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  1. General John Churchill, 1st Duke of Marlborough, 1st Prince of Mindelheim, 1st Count of Nellenburg, Prince of the Holy Roman Empire, KG, PC (26 May 1650 – 16 June 1722 O.S. [a]) was an English soldier and statesman. From a gentry family, he served as a page at the court of the House of Stuart under James, Duke of York, through the ...

    • Overview
    • Military career
    • Political rise and fall

    John Churchill, 1st duke of Marlborough (born May 26, 1650, Ashe, Devon, England—died June 16, 1722, Windsor, near London) one of England’s greatest generals, who led British and allied armies to important victories over Louis XIV of France, notably at Blenheim (1704), Ramillies (1706), and Oudenaarde (1708).

    John Churchill was the son of Sir Winston Churchill, member of Parliament, who possessed only a moderate property but was sufficiently influential at the court of Charles II to be able to provide for his sons there and in the armed forces. John, the eldest, advanced rapidly both at court and in the army but, marrying for love, remained throughout his life dependent upon his career in the public service for financial support.

    Churchill received a commission in the foot guards in 1667 and served at Tangier from about 1668 to 1670. In the third Dutch War (1672–74), he served with the allied fleet that was defeated at Solebay on May 28, 1672, and was promoted captain. He went with the English troops sent in December 1672 to assist Louis XIV against the Dutch and distinguished himself at Maastricht with the duke of Monmouth. He was appointed colonel of the English regiment by Louis XIV in 1674 and served with distinction at Enzheim.

    After his marriage to Sarah Jennings, an attendant upon Princess (later Queen) Anne, Churchill rose rapidly. On the accession of James II in 1685, he was made a lieutenant general and effective commander in chief, in addition to a peer of the realm. He demonstrated his political acumen by surviving the expulsion of the Roman Catholic James II in 1688, transferring his allegiance to the Dutch prince of Orange (who was to become William III, three weeks after his landing in England), having already given William assurances that he would in all circumstances stand by the Protestant religion. He was rewarded by William with the earldom of Marlborough, membership of the Privy Council, confirmation of his military rank, and a succession of commands in Flanders and in Ireland between 1689 and 1691, in which he was uniformly successful.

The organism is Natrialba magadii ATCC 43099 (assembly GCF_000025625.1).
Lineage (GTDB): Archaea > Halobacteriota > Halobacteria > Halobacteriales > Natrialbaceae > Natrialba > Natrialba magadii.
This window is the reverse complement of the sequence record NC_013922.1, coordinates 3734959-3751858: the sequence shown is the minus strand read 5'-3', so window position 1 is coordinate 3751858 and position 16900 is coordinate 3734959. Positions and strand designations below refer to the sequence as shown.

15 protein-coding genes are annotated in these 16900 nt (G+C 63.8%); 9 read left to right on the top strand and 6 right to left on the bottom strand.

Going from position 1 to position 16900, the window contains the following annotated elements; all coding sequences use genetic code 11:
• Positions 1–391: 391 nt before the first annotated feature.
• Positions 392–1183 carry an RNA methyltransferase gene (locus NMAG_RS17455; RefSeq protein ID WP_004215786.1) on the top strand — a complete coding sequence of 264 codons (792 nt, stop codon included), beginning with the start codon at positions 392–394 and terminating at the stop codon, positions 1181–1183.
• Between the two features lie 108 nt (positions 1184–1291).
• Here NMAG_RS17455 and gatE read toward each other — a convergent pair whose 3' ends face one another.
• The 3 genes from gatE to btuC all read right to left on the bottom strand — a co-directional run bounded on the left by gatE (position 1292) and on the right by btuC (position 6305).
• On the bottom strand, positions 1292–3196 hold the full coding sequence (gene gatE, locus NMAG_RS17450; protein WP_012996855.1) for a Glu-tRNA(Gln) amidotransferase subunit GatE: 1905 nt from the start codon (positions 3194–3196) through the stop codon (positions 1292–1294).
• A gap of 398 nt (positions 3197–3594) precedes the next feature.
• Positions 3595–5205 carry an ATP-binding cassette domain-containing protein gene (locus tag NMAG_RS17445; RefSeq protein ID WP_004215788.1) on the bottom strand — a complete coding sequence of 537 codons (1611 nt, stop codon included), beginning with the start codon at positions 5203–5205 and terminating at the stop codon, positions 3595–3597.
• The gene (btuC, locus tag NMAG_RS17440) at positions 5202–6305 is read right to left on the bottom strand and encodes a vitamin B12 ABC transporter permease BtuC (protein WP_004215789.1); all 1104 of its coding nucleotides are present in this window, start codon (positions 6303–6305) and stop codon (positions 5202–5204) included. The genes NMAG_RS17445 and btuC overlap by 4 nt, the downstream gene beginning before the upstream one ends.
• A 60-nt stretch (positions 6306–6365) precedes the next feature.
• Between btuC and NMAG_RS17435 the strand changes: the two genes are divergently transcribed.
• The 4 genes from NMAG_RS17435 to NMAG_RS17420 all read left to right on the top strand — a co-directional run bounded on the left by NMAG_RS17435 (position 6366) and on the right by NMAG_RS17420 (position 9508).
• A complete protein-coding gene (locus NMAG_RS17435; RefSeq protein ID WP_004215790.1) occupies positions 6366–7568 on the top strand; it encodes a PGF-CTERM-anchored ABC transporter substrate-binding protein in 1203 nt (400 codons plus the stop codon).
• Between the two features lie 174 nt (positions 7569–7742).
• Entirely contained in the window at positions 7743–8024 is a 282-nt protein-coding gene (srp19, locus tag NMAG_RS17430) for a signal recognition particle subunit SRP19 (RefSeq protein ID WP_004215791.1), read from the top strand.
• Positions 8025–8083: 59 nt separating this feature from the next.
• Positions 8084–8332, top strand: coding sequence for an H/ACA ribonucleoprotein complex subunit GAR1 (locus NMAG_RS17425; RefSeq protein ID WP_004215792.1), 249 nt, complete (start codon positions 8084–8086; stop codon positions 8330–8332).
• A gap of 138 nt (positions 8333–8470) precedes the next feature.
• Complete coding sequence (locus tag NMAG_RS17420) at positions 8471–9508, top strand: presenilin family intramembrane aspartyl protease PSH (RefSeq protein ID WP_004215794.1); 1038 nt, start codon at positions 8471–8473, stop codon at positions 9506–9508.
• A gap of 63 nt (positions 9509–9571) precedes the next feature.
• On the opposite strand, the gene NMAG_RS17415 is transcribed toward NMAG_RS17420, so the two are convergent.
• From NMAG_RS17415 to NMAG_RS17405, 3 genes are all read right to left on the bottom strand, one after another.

Marlborough seemed on the threshold of great achievements when, suddenly, at the end of 1691, he was removed from all his appointments. The next May he was imprisoned in the Tower of London on suspicion of being implicated in the intrigues to restore James II, with the support of a French invasion to be launched from Cherbourg in the summer of that year. He was released soon afterward but remained wholly out of favour at court for three years and out of employment for the remainder of the war. Responsible contemporaries, however, never suspected him of treason. Although Marlborough certainly acted like all leading politicians of his age by making comforting assurances to the contender for the throne, as an insurance lest the regime be overthrown again, as it had been twice already in Marlborough’s lifetime, his quarrel with William did not originate in any suspicion of treason. He was dismissed, rather, because he led a substantial English faction opposed to the favours William bestowed on his Dutch associates.